Germany probes Amazon warehouse conditions after film
Germany is demanding explanations from the online retail giant Amazon after a TV documentary showed seasonal workers being harassed by security guards.
A TV documentary by state broadcaster ARD said employees' rooms were searched, they were frisked at breakfast and constantly watched.
Employment Minister Ursula von der Leyen said some employment agencies could lose their operating licences.
In a statement, Amazon said it would follow up complaints.
"The suspicion weighs heavily; therefore all facts must be put on the table as quickly as possible," Mrs von der Leyen told the Welt am Sonntag newspaper.
"If the special investigation finds that there is some substance to the complaints against the employment agencies, then their licences are in question."
The film showed the living and working conditions of agency workers brought in to help with the Christmas rush, principally at an Amazon warehouse in Bad Hersfeld, in the state of Hesse.
It showed staff living quarters in cramped holiday accommodation a long way from the Amazon warehouse, which could only be reached by an unreliable bus service.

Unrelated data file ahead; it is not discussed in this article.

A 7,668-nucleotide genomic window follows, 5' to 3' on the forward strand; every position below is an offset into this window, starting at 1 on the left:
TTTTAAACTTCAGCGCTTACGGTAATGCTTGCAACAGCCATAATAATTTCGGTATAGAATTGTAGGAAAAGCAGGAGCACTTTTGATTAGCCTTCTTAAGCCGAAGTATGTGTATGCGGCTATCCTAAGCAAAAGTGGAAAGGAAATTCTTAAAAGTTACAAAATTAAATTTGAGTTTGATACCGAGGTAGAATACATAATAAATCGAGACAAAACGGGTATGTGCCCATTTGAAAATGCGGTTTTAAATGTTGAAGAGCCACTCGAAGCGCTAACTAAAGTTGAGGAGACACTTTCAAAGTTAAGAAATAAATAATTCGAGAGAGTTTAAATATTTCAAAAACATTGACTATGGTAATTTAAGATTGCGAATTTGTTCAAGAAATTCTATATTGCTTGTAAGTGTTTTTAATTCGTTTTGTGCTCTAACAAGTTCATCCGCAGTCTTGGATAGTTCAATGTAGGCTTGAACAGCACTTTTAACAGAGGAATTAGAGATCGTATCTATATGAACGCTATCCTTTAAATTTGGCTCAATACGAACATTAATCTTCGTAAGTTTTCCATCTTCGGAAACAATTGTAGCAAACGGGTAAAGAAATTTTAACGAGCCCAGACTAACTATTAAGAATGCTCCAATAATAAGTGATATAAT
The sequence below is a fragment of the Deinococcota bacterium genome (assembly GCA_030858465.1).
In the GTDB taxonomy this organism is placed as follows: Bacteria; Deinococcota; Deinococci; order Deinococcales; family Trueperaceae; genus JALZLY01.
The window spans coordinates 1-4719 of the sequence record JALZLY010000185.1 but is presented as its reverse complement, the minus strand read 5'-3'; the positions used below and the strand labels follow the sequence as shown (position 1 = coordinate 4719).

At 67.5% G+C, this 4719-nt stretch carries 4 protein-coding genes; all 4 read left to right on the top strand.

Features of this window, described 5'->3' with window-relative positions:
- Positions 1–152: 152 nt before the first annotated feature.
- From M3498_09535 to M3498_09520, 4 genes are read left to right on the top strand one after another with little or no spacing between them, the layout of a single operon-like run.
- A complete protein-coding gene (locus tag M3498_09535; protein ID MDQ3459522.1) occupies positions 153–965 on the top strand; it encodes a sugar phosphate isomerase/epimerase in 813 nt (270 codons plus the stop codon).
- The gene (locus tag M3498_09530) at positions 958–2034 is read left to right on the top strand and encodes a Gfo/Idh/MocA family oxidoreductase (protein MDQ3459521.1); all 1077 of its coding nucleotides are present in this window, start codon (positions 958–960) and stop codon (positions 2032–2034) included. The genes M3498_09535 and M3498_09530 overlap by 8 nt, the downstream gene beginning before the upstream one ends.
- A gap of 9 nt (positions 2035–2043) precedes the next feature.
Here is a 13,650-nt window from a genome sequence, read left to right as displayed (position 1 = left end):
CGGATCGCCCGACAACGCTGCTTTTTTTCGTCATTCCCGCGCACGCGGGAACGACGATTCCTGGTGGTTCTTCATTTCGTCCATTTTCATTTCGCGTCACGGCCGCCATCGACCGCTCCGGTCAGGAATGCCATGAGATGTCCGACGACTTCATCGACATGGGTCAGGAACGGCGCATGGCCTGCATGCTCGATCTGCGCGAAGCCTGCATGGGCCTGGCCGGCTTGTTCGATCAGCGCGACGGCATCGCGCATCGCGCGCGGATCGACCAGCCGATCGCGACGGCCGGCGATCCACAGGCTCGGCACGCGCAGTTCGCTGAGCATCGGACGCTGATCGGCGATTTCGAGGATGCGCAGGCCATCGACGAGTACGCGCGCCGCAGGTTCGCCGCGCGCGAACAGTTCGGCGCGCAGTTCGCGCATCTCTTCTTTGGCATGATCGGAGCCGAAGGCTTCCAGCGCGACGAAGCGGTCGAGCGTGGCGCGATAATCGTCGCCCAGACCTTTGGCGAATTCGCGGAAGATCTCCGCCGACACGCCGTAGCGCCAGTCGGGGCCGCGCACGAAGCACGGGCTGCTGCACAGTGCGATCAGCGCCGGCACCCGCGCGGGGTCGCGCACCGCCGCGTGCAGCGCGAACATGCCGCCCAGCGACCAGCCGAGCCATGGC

Many of the temporary workers came from Spain and Poland. Workers from outside Germany were shown as receiving the worst harassment from security guards from a private firm, Hensel European Security Services (Hess).
Hess was under contract to an employment agency, not to Amazon itself.
The firm said it rejected allegations that it supported the far-right. However, it confirmed its guards had carried out room searches.
In a statement, Amazon said: "Our goal is to deliver orders quickly and reliably to our customers.
"We know this only works with a contented workforce... We will follow up each incident in our logistics centres and their surroundings which is brought to our attention by our staff, and if need be, will implement thorough improvements."